China’s first homegrown airliner makes international debut in Singapore

Sophia Wesley
Sophia Wesley
3 Min Read

By Lisa Barrington

SINGAPORE (Reuters) – China’s challenger to Airbus and Boeing’s passenger jets, the narrow-body C919 manufactured by the Commercial Aircraft Corporation of China (COMAC), has made its first trip outside Chinese territory, staging a fly-by at the Singapore Airshow on Sunday.

China has invested heavily in its attempt to break the hold of the dominant two Western planemakers on the global passenger market.

China has indicated a push this year to advance the C919 and COMAC’s footprint domestically and internationally. The plane is only certified within China and the first of now four C919s began flying with China Eastern Airlines last year.

With Airbus and Boeing struggling to ramp up production and meet demand for new planes, and Boeing struggling with a string of crises, the aviation industry is watching how COMAC positions itself as a viable alternative.

COMAC will invest tens of billions of yuan over the next 3-5 years to expand C919 production capacity, Chinese media reported a COMAC official saying in January.

China’s aviation authority said last month it would this year pursue European Union Aviation Safety Agency (EASA) validation for the C919, a process which began in 2018.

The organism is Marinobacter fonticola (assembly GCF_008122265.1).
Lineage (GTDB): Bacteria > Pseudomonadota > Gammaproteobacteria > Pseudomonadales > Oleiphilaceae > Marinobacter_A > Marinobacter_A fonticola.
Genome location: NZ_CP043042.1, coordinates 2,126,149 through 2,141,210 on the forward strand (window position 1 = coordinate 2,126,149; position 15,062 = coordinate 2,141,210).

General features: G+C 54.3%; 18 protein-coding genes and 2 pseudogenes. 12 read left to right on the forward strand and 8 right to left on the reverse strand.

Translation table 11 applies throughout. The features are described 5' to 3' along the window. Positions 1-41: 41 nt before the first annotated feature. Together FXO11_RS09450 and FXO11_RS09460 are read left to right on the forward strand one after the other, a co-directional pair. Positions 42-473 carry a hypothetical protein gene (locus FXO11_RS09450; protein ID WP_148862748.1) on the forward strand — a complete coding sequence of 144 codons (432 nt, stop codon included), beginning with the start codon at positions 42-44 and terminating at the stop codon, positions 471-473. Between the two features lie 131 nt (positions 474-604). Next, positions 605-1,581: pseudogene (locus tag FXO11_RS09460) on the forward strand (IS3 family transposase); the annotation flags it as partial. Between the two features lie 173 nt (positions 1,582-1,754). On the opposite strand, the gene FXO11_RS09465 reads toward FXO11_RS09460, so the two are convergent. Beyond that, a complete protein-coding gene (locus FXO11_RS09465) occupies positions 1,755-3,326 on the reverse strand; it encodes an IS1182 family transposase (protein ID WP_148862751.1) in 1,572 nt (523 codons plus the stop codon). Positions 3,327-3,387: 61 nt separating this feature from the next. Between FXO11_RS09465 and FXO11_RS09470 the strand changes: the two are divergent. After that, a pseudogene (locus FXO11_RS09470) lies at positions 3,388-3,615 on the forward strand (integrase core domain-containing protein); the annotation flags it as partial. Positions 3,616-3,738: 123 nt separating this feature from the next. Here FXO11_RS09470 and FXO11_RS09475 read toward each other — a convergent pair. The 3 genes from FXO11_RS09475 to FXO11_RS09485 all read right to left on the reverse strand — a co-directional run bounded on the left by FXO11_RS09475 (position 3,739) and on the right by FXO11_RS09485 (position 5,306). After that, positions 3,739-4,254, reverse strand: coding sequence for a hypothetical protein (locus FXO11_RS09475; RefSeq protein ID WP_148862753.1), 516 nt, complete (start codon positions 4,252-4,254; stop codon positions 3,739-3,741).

The C919 was one of two commercial planemakers flying their planes off Singapore’s coast alongside Airbus at a Sunday preview for Asia’s biggest air show. Boeing will not display a commercial aircraft this year.

COMAC has two passenger products: the ARJ21 regional jet and the larger C919 twin-engine narrow-body airliner with 158-192 seats, which competes with the established Airbus A320neo and Boeing 737 MAX 8 models.

The C919 made its first flight outside mainland China in December to Hong Kong. ARJ21s are in use by Indonesia’s TransNusa Air.

Many inside the industry caution that only four C919s are in service in China; the plane is only certified by Chinese regulators and the C919 relies international supply chains.

However the aviation industry-wide supply crunch, which is testing an expected full return and then growth of civil capacity in Asia, is garnering COMAC more attention.

“We have also seen a growing trend where clients are including the C919 option in their fleet evaluation,” said Adam Cowburn of Alton Aviation Consultancy.

Two C919s were delivered in 2023. Aviation consultancy IBA forecasts 7-10 C919s could be delivered in 2024.

“With Airbus and Boeing narrowbodies in the A320neo and 737 MAX families sold out for most of this decade, the C919 has a strong opportunity to gain market share, particularly in its domestic market,” said Mike Yeomans of aviation consultancy IBA.

“The immediate challenges for COMAC are around production to meet local demand and certification to penetrate international markets,” Yeomans added.

(Reporting by Lisa Barrington; Editing by Raju Gopalakrishnan)

This article was originally published by Yahoo.

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